Let me just briefly add to that. For me, this recognition that there are two basic categories of technology, physical and social, and to your question, how do we adapt? What happens is innovation in the social technologies. So one of the big innovations in social technology that separates us from the renaissance is democracy and we can see if you look back over the past 5 years how that has been an extremely powerful technology in resolving some of the pressures but also in far more peaceful ways. If we want to learn from history to manage a period of rapid and destructive change in a way we magnify the opportunities of genius and mitigate the risk, I think that’s a key area that we focus on. The question is, how do we accelerate the development in social technologies to keep up with and adapt to the changes and stresses generated from the physical technologies (inaudible). We have to think about ‘what are the social innovations that the technology of tax policy… of our economics, do we need to recognise data as a fundamental resource, the same way we recognise land and labour and capital and so on. These are the social technology innovations that are going to help us in a more stable and orderly and peaceful way, keep pace with the period of rapid change.
By 2030, 80% of the world is going to be middle class (according to a Foreign Affairs report from a few years ago). I suggest that the idea of left and right is redundant. In a post-industrial society, is a social contract at odds with modern society?
Timothy Stafford – I would just like to make that question a little harder. One of the ways that social contract has been understood is obviously between the individuals in society but it’s also an intergenerational contract between the current and future generations. When you look at things like the scale of national debts and so on, this is something that increasingly comes to the fore. So I’m just wondering, in a world of change, how can you continue having the social contract between the generations to plan for those future generations given that it’s going to be that much harder for what the future holds?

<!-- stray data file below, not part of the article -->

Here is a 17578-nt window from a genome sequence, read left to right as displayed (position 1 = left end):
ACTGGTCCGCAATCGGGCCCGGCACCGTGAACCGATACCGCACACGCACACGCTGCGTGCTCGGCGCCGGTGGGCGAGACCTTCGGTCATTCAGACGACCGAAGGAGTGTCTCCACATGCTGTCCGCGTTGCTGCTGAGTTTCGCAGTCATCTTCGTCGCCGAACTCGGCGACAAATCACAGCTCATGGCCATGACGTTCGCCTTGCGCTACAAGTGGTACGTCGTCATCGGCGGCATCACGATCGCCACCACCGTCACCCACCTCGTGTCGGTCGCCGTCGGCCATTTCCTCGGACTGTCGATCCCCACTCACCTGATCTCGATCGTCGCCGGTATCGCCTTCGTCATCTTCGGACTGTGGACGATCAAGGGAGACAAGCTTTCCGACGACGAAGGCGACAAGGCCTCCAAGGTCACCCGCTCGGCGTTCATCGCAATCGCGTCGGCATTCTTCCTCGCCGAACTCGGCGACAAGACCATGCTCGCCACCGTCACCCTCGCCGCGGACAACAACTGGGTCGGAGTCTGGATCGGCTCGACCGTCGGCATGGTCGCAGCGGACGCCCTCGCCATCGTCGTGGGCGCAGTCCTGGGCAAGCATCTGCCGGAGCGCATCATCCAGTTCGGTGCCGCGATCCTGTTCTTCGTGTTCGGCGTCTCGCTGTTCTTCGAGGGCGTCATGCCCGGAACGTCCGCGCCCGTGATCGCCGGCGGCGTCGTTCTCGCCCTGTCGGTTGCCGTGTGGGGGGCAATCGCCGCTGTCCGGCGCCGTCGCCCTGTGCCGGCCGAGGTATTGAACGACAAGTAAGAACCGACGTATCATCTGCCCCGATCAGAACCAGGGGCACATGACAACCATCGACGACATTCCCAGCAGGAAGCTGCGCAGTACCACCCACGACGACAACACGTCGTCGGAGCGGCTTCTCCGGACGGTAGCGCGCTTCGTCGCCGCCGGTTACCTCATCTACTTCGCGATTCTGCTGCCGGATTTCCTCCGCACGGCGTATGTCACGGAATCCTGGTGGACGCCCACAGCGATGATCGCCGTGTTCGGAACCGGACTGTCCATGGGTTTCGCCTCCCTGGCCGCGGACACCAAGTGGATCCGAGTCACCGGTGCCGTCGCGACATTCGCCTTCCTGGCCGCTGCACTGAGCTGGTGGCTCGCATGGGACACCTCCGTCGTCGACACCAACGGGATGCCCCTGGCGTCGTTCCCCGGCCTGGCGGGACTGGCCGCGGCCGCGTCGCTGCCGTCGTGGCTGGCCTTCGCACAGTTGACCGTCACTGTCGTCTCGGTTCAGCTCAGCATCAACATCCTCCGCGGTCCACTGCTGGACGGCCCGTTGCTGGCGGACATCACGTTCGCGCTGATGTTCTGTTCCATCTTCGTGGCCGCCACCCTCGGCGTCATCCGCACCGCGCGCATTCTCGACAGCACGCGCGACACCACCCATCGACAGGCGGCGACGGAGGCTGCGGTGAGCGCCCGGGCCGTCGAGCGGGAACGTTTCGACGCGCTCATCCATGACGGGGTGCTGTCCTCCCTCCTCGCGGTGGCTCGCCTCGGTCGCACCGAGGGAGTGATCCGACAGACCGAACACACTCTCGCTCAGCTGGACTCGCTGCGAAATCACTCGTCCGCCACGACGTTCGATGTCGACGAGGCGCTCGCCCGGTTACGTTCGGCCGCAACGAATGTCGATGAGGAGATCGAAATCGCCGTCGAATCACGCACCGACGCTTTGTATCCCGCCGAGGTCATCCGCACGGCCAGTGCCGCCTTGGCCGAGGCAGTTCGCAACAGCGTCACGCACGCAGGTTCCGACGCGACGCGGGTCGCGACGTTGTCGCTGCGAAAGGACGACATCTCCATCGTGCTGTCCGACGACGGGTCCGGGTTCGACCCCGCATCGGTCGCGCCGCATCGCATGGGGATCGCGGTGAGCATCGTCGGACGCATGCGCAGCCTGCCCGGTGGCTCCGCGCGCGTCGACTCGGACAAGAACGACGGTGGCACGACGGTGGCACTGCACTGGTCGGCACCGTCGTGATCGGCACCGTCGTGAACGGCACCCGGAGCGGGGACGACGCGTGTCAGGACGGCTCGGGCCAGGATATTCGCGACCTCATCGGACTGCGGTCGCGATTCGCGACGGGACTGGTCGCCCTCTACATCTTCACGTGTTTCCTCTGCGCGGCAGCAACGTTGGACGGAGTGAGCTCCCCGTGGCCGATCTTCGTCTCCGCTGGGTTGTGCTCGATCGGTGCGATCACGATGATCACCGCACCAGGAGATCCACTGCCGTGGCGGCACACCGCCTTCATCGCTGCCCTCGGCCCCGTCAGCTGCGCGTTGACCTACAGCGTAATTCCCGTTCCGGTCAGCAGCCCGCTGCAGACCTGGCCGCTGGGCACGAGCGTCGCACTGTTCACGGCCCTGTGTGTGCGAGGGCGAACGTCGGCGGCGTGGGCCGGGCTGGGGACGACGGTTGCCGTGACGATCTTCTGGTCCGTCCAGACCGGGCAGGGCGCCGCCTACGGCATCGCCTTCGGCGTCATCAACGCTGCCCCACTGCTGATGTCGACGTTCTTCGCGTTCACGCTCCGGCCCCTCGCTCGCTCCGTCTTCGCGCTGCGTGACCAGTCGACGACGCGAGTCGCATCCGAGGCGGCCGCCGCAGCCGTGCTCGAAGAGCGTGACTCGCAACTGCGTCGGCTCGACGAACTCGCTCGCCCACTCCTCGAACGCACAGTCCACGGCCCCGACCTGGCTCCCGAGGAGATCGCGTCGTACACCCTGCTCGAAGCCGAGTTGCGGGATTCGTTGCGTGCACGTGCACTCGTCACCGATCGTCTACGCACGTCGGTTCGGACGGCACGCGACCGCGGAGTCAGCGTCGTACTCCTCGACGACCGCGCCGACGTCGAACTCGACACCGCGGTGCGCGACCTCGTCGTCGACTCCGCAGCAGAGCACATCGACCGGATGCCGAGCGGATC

Professor Ian Goldin
Let me try the social contract – intergenerational question. I think you’re right and this is pretty central to is – it is not just a contract of just what the state offers you but it is also a trust relationship. Can you trust those in charge to deliver a better future for you and those you care about? I think what is the case is that people often say we are in the fourth industrial revolution and I believe that is to trivialise what is really going on here because this is very different to the first, second and third industrial revolutions in the pace and scale and the amount of people involved.
We know a lot more. The trust relationships which used to be generated by secrecy, by the newspaper editors smoking cigars with the bankers in clubs, things like that… there are many other things, the financial crash and failure of two of the best institutions in our government, the Treasury and the Bank of England. What the best global institution? The IMF. What’s the best expert system by far in the world? Finance. You get the financial crisis and people ask ‘what’s our social contract with government when it can’t even manage a financial system?’ The system becomes inherently more unstable and the best experts prove themselves wrong, trusting authority collapses – and that’s going to happen more often. That’s as important as parts of the social contract that say ‘if I’m out of work im going to get unemployment benefit, if I’m disabled I’m going to get disability benefits etc’.
Then you get to the new dimension – AI (artificial intelligence) – which will lead to a third of British workers losing their jobs over the next 25 years or so – that’s what the work we are doing is saying – we are not going to develop jobs of the same quality quick enough etc. So I think you’re absolutely right. The social contract is stretched and particularly is we don’t have the fiscal resources to pay for it, it’s not going to be put back together again.